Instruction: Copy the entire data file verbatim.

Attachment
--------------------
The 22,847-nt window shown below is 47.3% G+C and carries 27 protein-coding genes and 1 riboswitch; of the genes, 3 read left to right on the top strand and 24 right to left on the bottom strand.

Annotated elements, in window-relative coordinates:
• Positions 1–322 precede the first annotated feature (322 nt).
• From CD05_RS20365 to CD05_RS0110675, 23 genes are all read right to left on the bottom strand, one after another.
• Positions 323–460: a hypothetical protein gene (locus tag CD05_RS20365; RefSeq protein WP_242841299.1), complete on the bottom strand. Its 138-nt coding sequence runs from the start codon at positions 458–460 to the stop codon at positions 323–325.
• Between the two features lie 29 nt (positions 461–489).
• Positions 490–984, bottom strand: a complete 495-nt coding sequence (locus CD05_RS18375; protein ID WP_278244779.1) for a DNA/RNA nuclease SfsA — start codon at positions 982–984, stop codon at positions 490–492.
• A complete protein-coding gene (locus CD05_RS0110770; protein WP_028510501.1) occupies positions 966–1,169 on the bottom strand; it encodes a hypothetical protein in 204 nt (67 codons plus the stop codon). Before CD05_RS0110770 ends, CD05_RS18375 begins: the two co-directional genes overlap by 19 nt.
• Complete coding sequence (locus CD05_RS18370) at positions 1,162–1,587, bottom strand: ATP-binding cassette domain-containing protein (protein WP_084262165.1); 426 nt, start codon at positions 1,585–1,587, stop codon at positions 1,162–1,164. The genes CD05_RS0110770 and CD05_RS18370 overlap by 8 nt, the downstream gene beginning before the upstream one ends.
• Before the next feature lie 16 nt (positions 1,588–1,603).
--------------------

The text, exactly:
The 22,847-nt window shown below is 47.3% G+C and carries 27 protein-coding genes and 1 riboswitch; of the genes, 3 read left to right on the top strand and 24 right to left on the bottom strand.

Annotated elements, in window-relative coordinates:
• Positions 1–322 precede the first annotated feature (322 nt).
• From CD05_RS20365 to CD05_RS0110675, 23 genes are all read right to left on the bottom strand, one after another.
• Positions 323–460: a hypothetical protein gene (locus tag CD05_RS20365; RefSeq protein WP_242841299.1), complete on the bottom strand. Its 138-nt coding sequence runs from the start codon at positions 458–460 to the stop codon at positions 323–325.
• Between the two features lie 29 nt (positions 461–489).
• Positions 490–984, bottom strand: a complete 495-nt coding sequence (locus CD05_RS18375; protein ID WP_278244779.1) for a DNA/RNA nuclease SfsA — start codon at positions 982–984, stop codon at positions 490–492.
• A complete protein-coding gene (locus CD05_RS0110770; protein WP_028510501.1) occupies positions 966–1,169 on the bottom strand; it encodes a hypothetical protein in 204 nt (67 codons plus the stop codon). Before CD05_RS0110770 ends, CD05_RS18375 begins: the two co-directional genes overlap by 19 nt.
• Complete coding sequence (locus CD05_RS18370) at positions 1,162–1,587, bottom strand: ATP-binding cassette domain-containing protein (protein WP_084262165.1); 426 nt, start codon at positions 1,585–1,587, stop codon at positions 1,162–1,164. The genes CD05_RS0110770 and CD05_RS18370 overlap by 8 nt, the downstream gene beginning before the upstream one ends.
• Before the next feature lie 16 nt (positions 1,588–1,603).